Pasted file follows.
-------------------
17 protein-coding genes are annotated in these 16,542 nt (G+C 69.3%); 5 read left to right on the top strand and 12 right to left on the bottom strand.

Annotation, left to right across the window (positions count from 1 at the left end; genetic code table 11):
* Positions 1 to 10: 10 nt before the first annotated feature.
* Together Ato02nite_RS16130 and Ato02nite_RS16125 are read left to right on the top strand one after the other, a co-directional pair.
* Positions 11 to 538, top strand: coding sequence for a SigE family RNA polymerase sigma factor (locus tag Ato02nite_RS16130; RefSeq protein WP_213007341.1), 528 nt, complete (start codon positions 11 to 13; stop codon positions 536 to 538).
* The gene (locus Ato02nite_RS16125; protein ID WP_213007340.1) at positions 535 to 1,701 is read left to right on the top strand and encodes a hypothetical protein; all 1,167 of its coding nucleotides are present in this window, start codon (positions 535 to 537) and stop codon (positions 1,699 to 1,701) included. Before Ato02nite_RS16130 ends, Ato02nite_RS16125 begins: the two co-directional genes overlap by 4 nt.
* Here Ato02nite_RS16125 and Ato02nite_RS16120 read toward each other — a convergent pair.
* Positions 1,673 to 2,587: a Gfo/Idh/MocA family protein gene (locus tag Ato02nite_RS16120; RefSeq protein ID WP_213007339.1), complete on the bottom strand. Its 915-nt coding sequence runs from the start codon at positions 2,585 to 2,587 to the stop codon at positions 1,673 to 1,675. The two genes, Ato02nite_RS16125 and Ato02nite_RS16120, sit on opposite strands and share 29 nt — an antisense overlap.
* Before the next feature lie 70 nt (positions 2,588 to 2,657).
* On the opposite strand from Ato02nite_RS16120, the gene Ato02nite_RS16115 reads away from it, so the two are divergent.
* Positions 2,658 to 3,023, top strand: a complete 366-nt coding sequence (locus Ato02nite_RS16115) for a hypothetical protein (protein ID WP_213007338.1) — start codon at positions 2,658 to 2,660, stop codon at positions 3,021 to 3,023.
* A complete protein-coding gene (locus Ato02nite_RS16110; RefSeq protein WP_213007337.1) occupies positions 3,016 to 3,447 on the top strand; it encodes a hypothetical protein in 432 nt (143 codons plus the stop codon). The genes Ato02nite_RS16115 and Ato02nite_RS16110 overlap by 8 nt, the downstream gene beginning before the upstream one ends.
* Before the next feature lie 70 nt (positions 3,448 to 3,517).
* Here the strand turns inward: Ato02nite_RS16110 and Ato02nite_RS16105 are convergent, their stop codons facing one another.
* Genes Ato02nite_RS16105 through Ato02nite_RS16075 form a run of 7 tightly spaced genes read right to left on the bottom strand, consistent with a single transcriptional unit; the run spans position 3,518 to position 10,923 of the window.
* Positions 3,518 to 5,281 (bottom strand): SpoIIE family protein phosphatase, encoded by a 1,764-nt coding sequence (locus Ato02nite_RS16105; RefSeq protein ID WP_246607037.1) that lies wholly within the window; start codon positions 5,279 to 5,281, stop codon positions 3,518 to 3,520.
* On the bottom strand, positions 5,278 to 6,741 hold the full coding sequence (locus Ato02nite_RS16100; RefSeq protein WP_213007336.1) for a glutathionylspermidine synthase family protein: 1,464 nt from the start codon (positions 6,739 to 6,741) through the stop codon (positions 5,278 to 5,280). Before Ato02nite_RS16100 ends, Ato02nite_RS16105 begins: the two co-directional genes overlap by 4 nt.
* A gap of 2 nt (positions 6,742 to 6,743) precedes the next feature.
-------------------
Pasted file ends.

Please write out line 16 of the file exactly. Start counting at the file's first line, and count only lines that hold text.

* Positions 3,518 to 5,281 (bottom strand): SpoIIE family protein phosphatase, encoded by a 1,764-nt coding sequence (locus Ato02nite_RS16105; RefSeq protein ID WP_246607037.1) that lies wholly within the window; start codon positions 5,279 to 5,281, stop codon positions 3,518 to 3,520.